DHS CRCoE 2016-2017 — With collaborators at UT-Austin, we are working as part of the DHS Coastal Resilience Center of Excellence (CRCoE) to speed up the ADCIRC model for storm surge and coastal flooding. By improving its parallelization, we will require the model to better utilize the available computing resources, and provide resolution only in regions where flooding is expected to occur. The resulting model will allow for faster forecasts during a storm, and more simulations in design scenarios between storms.
NC Sea Grant 2014-2016 — With collaborators at UNC, RENCI, and Seahorse Coastal Consulting, we are developing techniques to optimize the placement of resolution in unstructured meshes used by ADCIRC. Ajimon Thomas is computing accuracy errors and mass residuals during high-resolution simulations of storm surge in North Carolina, and then exploring how these error metrics can be used to identify regions where mesh resolution can be refined or coarsened.
Communicating Model Results
NC Sea Grant 2014-2016 — With collaborators at UNC, RENCI, and Seahorse Coastal Consulting, we developed a visualization tool called Kalpana, which can display SWAN+ADCIRC data in GIS and Google Earth formats. Kalpana is written in Python and utilizes a set of existing libraries for file input and visualization, and it writes graphics in vector format to maintain the model resolution. These GIS and Google Earth files can then be combined with geospatial data in other formats for use by end users. Kalpana has been integrated within the forecasting system for North Carolina, and these geospatial visualization files are generated during every advisory cycle.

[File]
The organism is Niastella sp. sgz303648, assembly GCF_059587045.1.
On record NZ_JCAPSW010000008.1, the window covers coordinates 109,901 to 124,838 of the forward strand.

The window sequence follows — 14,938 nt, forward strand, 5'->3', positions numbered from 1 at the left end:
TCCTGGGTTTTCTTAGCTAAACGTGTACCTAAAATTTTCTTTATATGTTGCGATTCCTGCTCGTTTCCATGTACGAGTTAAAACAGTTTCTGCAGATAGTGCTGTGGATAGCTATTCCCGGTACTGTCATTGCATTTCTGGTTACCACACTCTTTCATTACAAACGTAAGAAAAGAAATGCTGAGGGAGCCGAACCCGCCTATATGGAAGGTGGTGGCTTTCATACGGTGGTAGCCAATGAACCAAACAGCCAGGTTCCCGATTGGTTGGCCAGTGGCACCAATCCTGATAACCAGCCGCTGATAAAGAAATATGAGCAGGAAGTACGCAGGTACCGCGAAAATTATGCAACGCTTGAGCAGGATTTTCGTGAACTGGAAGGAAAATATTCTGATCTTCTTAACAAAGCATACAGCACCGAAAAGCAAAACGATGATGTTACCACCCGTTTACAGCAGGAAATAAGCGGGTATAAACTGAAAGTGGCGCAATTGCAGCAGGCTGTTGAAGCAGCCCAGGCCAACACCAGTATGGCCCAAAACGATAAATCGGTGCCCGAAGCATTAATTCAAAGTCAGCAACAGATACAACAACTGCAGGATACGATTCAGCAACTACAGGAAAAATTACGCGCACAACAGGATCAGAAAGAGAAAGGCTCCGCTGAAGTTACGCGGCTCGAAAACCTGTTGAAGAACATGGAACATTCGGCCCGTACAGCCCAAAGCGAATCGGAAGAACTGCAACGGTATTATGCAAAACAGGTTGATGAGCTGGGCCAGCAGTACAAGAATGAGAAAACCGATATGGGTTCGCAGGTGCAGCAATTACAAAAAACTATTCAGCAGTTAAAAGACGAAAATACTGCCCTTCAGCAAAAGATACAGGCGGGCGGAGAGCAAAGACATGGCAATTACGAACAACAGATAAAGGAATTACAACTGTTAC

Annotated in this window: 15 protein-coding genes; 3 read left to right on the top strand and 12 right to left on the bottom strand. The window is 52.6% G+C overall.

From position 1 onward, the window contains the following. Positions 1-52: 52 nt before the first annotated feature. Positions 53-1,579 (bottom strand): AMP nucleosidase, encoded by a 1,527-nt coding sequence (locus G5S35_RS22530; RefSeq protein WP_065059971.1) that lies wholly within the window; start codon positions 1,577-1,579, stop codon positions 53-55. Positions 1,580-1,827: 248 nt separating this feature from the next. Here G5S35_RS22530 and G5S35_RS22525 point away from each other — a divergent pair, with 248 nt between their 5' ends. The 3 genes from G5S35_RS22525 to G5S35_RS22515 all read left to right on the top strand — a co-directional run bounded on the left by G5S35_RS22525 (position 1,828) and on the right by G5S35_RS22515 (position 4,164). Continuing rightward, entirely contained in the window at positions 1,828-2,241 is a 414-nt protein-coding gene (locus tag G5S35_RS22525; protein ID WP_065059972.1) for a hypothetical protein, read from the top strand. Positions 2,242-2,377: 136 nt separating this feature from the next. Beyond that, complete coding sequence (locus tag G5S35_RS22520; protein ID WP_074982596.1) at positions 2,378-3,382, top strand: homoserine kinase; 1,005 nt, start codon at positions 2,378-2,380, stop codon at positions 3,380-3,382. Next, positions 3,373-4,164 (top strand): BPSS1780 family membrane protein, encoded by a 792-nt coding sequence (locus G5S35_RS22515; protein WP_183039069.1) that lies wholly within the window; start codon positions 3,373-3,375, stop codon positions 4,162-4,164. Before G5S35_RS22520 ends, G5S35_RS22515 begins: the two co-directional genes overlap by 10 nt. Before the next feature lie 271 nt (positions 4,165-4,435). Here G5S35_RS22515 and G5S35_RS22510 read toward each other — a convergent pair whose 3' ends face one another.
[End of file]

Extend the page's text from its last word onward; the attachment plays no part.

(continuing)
NCDS Data Fellows 2016-2017 — We are extending the capabilities of Kalpana to enable data-driven decision-making for coastal communities during storm events. Nelson Tull is connecting ADCIRC forecast data to geospatial databases for use by emergency managers to consider inundation and damages during storm scenarios. The critical objectives of this proposed research are (1) downscaling the model forecast data to the resolution of geospatial datasets used for decision support, (2) assessing the implications of this downscaling on forecast accuracy, and (3) connecting these technologies with an end user, specifically the NC Emergency Management.